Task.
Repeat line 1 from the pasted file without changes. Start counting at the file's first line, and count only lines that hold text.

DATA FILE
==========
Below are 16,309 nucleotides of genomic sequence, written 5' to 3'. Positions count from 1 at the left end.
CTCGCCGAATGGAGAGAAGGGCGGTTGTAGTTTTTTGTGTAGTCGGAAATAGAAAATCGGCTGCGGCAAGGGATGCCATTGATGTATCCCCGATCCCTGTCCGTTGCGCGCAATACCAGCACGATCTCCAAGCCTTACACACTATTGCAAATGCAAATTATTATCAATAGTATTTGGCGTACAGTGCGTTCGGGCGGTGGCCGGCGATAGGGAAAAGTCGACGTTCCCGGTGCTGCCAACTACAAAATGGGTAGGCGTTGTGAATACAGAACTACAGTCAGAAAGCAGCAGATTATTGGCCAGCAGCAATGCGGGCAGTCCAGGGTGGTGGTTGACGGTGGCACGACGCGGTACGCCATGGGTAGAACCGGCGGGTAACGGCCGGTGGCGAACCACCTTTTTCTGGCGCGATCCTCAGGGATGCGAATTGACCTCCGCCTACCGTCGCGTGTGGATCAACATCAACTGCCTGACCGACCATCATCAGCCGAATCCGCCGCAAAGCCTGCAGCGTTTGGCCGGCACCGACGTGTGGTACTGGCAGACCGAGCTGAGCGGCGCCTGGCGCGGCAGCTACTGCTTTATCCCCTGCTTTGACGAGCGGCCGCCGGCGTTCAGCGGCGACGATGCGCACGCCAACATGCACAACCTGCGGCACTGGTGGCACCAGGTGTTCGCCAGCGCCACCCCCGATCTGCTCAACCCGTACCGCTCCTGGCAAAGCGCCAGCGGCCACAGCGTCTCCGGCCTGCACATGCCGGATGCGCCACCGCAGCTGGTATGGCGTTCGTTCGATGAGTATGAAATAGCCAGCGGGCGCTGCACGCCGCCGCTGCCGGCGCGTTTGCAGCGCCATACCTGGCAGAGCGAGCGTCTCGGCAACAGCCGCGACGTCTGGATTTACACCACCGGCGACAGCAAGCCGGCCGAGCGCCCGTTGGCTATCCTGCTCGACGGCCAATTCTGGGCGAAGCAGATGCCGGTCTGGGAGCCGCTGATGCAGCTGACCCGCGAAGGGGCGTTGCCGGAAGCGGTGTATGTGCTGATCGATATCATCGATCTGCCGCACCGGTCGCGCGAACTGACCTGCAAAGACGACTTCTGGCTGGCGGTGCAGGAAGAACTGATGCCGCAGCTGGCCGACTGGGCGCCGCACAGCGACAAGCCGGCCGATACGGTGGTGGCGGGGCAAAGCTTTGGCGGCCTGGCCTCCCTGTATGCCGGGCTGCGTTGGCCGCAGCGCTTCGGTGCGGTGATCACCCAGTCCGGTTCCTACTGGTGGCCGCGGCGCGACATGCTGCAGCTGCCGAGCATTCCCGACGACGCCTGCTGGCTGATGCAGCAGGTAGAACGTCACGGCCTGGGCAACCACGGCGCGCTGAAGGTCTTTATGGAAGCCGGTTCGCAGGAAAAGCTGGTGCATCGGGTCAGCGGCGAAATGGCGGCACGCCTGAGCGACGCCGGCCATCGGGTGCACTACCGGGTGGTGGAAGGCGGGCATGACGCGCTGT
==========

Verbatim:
Below are 16,309 nucleotides of genomic sequence, written 5' to 3'. Positions count from 1 at the left end.